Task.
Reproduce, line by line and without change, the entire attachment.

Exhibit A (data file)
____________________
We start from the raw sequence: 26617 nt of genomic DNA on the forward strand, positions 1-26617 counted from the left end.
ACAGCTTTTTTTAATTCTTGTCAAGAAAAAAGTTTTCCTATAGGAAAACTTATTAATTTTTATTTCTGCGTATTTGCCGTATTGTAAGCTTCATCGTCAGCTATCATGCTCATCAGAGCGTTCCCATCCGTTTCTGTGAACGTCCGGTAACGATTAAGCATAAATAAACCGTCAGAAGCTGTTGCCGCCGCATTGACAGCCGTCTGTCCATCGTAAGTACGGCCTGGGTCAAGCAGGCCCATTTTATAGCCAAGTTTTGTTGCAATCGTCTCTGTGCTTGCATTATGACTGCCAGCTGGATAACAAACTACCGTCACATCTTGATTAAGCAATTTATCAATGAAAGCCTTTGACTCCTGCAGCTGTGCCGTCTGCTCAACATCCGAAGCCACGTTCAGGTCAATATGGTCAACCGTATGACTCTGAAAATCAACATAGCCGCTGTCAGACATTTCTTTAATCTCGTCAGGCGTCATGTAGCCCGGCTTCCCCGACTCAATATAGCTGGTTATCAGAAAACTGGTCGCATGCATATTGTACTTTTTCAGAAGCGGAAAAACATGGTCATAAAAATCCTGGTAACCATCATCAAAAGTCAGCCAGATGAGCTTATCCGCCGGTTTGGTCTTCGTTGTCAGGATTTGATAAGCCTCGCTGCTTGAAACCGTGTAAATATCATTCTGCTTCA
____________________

We start from the raw sequence: 26617 nt of genomic DNA on the forward strand, positions 1-26617 counted from the left end.
ACAGCTTTTTTTAATTCTTGTCAAGAAAAAAGTTTTCCTATAGGAAAACTTATTAATTTTTATTTCTGCGTATTTGCCGTATTGTAAGCTTCATCGTCAGCTATCATGCTCATCAGAGCGTTCCCATCCGTTTCTGTGAACGTCCGGTAACGATTAAGCATAAATAAACCGTCAGAAGCTGTTGCCGCCGCATTGACAGCCGTCTGTCCATCGTAAGTACGGCCTGGGTCAAGCAGGCCCATTTTATAGCCAAGTTTTGTTGCAATCGTCTCTGTGCTTGCATTATGACTGCCAGCTGGATAACAAACTACCGTCACATCTTGATTAAGCAATTTATCAATGAAAGCCTTTGACTCCTGCAGCTGTGCCGTCTGCTCAACATCCGAAGCCACGTTCAGGTCAATATGGTCAACCGTATGACTCTGAAAATCAACATAGCCGCTGTCAGACATTTCTTTAATCTCGTCAGGCGTCATGTAGCCCGGCTTCCCCGACTCAATATAGCTGGTTATCAGAAAACTGGTCGCATGCATATTGTACTTTTTCAGAAGCGGAAAAACATGGTCATAAAAATCCTGGTAACCATCATCAAAAGTCAGCCAGATGAGCTTATCCGCCGGTTTGGTCTTCGTTGTCAGGATTTGATAAGCCTCGCTGCTTGAAACCGTGTAAATATCATTCTGCTTCA